In double sideband communication systems, the modulatin-g intelligence is recovered by combining or heterodyning the sidebands of the received signal with a locally generated wave having the same frequency Ias the carrier and in phase therewith. Prior art systems have depended on the transmission of a small amount of carrier for the purpose of synchronizing the locally generated wave with the carrier wave. Such prior art systems require additional elements in the radio frequency and the audio frequency portions of the receiver which considerably complicate the receiving apparatus of the system. Also, such a system of synchronization is 'subject to the disadvantage of locking on spuriously received carriers. The present invention is directed to the provision of an improved system of amplitude modulation communication in which the foregoing and other disadvantages are eliminated.

Accordingly, another object of the present invention is to provide a simple and effective means in an amplitude modulation communication system for maintaining proper synchronization of `a locally generated wave with the oarrier of the system.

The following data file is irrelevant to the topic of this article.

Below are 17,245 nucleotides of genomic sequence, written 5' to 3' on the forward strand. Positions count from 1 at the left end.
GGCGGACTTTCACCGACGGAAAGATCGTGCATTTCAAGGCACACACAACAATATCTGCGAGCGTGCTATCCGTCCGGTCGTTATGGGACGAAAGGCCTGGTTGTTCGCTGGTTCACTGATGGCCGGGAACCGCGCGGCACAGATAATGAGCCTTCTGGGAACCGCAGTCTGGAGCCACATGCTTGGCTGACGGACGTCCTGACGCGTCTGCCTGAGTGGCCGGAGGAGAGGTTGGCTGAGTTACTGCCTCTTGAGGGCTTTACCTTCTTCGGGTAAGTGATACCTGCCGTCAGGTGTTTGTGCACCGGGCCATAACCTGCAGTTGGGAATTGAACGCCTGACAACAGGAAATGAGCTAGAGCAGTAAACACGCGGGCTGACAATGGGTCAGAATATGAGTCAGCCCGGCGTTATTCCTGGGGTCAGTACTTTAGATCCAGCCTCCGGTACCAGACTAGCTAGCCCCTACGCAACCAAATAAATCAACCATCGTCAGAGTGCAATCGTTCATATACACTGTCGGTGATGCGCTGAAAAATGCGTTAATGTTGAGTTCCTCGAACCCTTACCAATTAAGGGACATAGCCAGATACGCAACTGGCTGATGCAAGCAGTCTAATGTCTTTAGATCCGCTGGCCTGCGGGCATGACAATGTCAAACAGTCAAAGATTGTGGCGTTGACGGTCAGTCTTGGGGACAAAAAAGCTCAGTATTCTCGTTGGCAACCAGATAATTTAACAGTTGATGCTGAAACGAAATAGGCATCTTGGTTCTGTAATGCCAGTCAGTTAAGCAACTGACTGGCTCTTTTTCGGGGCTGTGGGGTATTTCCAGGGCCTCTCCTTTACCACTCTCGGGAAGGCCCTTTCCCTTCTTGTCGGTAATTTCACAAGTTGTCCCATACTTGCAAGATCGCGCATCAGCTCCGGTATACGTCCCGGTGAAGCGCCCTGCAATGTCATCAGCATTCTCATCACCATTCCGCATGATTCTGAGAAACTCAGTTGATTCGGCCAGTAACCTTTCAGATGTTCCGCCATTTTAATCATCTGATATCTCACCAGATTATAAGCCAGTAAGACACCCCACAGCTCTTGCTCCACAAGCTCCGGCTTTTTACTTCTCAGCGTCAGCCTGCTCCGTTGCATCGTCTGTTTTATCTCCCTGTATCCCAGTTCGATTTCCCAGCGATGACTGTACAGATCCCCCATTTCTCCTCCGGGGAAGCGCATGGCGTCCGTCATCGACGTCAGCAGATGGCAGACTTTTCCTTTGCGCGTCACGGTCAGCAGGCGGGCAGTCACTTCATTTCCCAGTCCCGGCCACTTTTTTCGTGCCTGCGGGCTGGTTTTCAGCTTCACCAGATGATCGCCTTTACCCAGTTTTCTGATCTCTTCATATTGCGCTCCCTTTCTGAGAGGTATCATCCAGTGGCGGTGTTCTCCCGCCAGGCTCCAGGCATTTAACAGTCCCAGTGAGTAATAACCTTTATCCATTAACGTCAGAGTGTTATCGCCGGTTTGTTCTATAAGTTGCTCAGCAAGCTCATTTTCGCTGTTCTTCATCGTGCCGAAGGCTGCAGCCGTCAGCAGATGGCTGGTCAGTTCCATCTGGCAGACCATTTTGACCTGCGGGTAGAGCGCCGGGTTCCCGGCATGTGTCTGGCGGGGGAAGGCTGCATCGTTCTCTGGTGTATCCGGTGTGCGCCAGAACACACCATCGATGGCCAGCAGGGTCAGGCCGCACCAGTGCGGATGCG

Still another object of the present invention is to provide in amplitude modulation systems carrier synchronization -means functioning only on the sideband components of the amplitude modulation signal.

A further object of the present invention is to provide means independent of the Icarrier in the received amplitude modulation signal for maintaining a locally generated wave of carrier frequency in proper synchronism with the carrier.

A still further object of the present invention is to provide a simple yet highly effect-ive double sideband demodulation means.

In carrying out the present invention as applied in one form in apparatus for the reception of double sideband modulation signals there is provided a means for combining said signals with a locally generated wave of carrier frequency to derive another wave corresponding to the modulating component of the received signal. The other wave has one phase when the departure in phase of the ICC locally generated wave from the phase of the carrier of the received signal is in one direction and has the opposite phase when the departure is 4in the other direction. Means are also provided responsive to the phase of said other wave for maintaining the phase of the locally generated Wave in correspondence with the phase of the carrier.